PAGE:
CHICAGO – When Miguel Patricio took over as chief executive officer of the Kraft Heinz Co. he sought to turn the company around by realigning its product portfolio and using its scale to improve results. Now Kraft Heinz is entering phase three of his strategy and plans to embed agility into the organization with digital technologies that will improve customer service, innovation and marketing initiatives. 

“The first two phases of our transformation were designed to bring scale and agility together,” Mr. Patricio said Feb. 22 during a presentation at the virtual Consumer Analyst Group of New York conference. “It had mainly been an internally focused process to get established best practices in place and bring us to industry standards.

“We focused on capabilities, processes and disciplines that, in many ways, were new to Kraft Heinz, but not necessarily new to the world. This has allowed us to close the gap against best-in-class standards of efficiency and execution across the value chain.”

The company is calling phase three of its strategy Agile@Scale and Mr. Patricio said it will enable Kraft Heinz to accelerate the pace of innovation with better, more meaningful customer insights, and use company resources more efficiently.

“In other words, we are building a more powerful engine to supercharge our operating model,” Mr. Patricio said. “So, same transformation strategy, same proven operating model, better engine. Agile@Scale is how we will go about opening new growth opportunities and unlocking greater efficiencies. This will lead to generating meaningful free cash flow.”

Carlos A. Abrams-Rivera, president of Kraft Heinz’s North America business unit, said the company has been investing in its “tech ecosystem” to maximize value creation by upgrading and scaling partner solutions, upgrading internal solutions and launching a digital lab to build new digital solutions.

“This is not just about speed,” he said. “We’re striving for sustainable innovation that will meaningfully contribute to our market share.”

An example of the company’s new strategy may be seen in its recent acquisition of Just Spices, Dusseldorf, Germany. Just Spices is a manufacturer of spices, spice blends, salad dressings and meal kits, and approximately 70% of the company’s sales are direct-to-consumer.

“Just Spices brings a proven AI (artificial intelligence) solution and differentiated approach to spices with a focus on recipes and (that targets) younger consumers through a fully integrated direct-to-consumer marketplace,” Mr. Abrams-Rivera said.

The second area of focus will be to engage consumers using insights generated by real-time data across internal and external sources.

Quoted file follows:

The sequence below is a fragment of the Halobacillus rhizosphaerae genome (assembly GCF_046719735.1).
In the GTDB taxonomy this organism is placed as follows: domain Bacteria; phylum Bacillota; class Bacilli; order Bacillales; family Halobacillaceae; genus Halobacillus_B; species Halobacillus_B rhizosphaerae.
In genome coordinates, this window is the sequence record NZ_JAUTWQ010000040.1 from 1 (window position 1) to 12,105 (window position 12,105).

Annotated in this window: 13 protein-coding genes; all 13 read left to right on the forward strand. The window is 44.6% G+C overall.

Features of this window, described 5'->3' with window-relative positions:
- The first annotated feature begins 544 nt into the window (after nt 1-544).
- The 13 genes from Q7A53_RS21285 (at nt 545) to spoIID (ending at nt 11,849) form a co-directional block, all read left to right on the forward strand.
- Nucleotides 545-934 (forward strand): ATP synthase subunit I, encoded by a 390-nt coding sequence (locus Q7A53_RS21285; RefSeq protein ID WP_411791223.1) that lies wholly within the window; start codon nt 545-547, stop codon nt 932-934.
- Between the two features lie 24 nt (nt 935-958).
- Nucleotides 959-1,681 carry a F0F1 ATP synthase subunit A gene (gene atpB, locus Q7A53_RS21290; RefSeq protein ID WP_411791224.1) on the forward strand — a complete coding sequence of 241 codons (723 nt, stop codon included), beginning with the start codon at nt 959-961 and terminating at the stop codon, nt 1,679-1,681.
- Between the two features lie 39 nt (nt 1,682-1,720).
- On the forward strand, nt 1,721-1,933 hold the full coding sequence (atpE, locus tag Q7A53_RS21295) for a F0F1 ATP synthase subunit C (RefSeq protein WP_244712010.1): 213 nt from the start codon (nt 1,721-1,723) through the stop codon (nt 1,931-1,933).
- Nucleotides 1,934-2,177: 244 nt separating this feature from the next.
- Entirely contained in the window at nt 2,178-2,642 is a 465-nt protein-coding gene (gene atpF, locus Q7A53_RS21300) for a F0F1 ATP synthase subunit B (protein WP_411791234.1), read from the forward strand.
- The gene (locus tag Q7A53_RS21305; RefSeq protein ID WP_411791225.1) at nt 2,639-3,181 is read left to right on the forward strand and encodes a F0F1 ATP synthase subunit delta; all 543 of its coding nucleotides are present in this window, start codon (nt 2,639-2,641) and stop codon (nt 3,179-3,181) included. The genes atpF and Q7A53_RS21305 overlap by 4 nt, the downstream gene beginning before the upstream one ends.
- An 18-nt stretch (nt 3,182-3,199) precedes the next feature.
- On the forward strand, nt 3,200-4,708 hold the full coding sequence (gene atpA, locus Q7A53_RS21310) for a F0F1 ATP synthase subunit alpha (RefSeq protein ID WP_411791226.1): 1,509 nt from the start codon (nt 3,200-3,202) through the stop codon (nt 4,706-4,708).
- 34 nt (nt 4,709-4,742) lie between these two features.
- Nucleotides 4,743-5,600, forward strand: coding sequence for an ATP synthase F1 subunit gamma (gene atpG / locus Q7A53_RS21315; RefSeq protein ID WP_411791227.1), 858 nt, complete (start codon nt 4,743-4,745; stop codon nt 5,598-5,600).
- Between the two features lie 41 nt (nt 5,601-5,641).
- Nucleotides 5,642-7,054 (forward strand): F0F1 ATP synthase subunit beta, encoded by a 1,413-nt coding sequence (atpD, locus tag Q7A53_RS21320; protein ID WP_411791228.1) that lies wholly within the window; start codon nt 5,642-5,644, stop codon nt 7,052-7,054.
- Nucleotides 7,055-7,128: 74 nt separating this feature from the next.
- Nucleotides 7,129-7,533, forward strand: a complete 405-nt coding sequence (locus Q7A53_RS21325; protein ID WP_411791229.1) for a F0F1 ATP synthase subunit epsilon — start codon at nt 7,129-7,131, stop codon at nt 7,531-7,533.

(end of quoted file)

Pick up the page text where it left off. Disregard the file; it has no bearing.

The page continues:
“We are creating a much deeper and granular level of understanding of our consumers, who they are, their needs and their behaviors,” Mr. Abrams-Rivera said. “From here, we can tailor our content and approach, so we reach consumers with the right message at the right time, all while deepening our connection to turn engagement into conversions and consumer loyalty.”

Embedding agility into the organization also will allow it to better serve customers. Mr. Abrams-Rivera said that one year ago Kraft Heinz was managing between 60% and 70% variability in its shipments.

“Having variability this sizable did not fully meet our customer needs as we would frequently run the risk of out of stocks,” he said. “As a solution, we created a Kraft Heinz proprietary ecosystem to design the perfect shipment. The first step was to ingest approximately 50 data sources, aggregating internal data, like historical inventory turnover, trade promotions and sales activity, alongside external data, such macroeconomic factors like weather to create demand planning view all the way down to the store and SKU (stock-keeping unit) level.

“Using this as our base, we then developed an AI power system to learn the patterns of inventory rotation, coupled with the internal and external factors that caused the rotation. The system then provides a recommendation of the optimal shipment at a granular level, providing each store with the product they needed, while accounting for availability and demand.”

The results of the initiative, according to the company, have been a three- to five-point improvement in shipment mix accuracy that will eventually result in $100 million in efficiencies, lower inventory levels and better customer service.

“But that's just the beginning,” Mr. Abrams-Rivera said. “The perfect shipment tool will evolve to predict and anticipate future consumer and customer needs by constantly changing signals in the database, connecting our supply chain and recommended shipments that can drive incremental upside.”

Taking its new growth strategy into account, Kraft Heinz Co. updated its long-term financial outlook with organic net sales growth going from 1% to 2% to 2% to 3%; adjusted EBITDA is rising from 2% to 3% to 4% to 6%; and adjusted earnings per share were raised from 4% to 6% to 6% to 8%.